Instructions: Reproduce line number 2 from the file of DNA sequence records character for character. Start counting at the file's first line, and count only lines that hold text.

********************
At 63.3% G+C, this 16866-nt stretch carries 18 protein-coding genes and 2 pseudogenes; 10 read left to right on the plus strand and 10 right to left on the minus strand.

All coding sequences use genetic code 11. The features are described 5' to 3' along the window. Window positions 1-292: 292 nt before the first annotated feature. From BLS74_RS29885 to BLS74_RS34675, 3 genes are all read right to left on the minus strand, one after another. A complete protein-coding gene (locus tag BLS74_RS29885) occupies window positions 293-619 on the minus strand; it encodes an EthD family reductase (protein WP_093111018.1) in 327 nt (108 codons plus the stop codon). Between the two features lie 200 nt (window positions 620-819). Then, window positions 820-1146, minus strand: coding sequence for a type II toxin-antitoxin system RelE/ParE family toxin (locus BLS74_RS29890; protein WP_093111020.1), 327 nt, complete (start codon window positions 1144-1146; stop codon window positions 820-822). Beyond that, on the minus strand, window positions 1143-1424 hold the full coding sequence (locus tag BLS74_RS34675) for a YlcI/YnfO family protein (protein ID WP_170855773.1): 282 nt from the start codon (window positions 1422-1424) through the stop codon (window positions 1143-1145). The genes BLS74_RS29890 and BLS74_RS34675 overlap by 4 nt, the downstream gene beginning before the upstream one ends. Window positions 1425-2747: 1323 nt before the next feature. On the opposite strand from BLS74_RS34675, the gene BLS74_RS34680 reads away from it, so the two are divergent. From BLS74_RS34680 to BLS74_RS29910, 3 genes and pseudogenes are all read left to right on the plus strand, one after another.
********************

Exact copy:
All coding sequences use genetic code 11. The features are described 5' to 3' along the window. Window positions 1-292: 292 nt before the first annotated feature. From BLS74_RS29885 to BLS74_RS34675, 3 genes are all read right to left on the minus strand, one after another. A complete protein-coding gene (locus tag BLS74_RS29885) occupies window positions 293-619 on the minus strand; it encodes an EthD family reductase (protein WP_093111018.1) in 327 nt (108 codons plus the stop codon). Between the two features lie 200 nt (window positions 620-819). Then, window positions 820-1146, minus strand: coding sequence for a type II toxin-antitoxin system RelE/ParE family toxin (locus BLS74_RS29890; protein WP_093111020.1), 327 nt, complete (start codon window positions 1144-1146; stop codon window positions 820-822). Beyond that, on the minus strand, window positions 1143-1424 hold the full coding sequence (locus tag BLS74_RS34675) for a YlcI/YnfO family protein (protein ID WP_170855773.1): 282 nt from the start codon (window positions 1422-1424) through the stop codon (window positions 1143-1145). The genes BLS74_RS29890 and BLS74_RS34675 overlap by 4 nt, the downstream gene beginning before the upstream one ends. Window positions 1425-2747: 1323 nt before the next feature. On the opposite strand from BLS74_RS34675, the gene BLS74_RS34680 reads away from it, so the two are divergent. From BLS74_RS34680 to BLS74_RS29910, 3 genes and pseudogenes are all read left to right on the plus strand, one after another.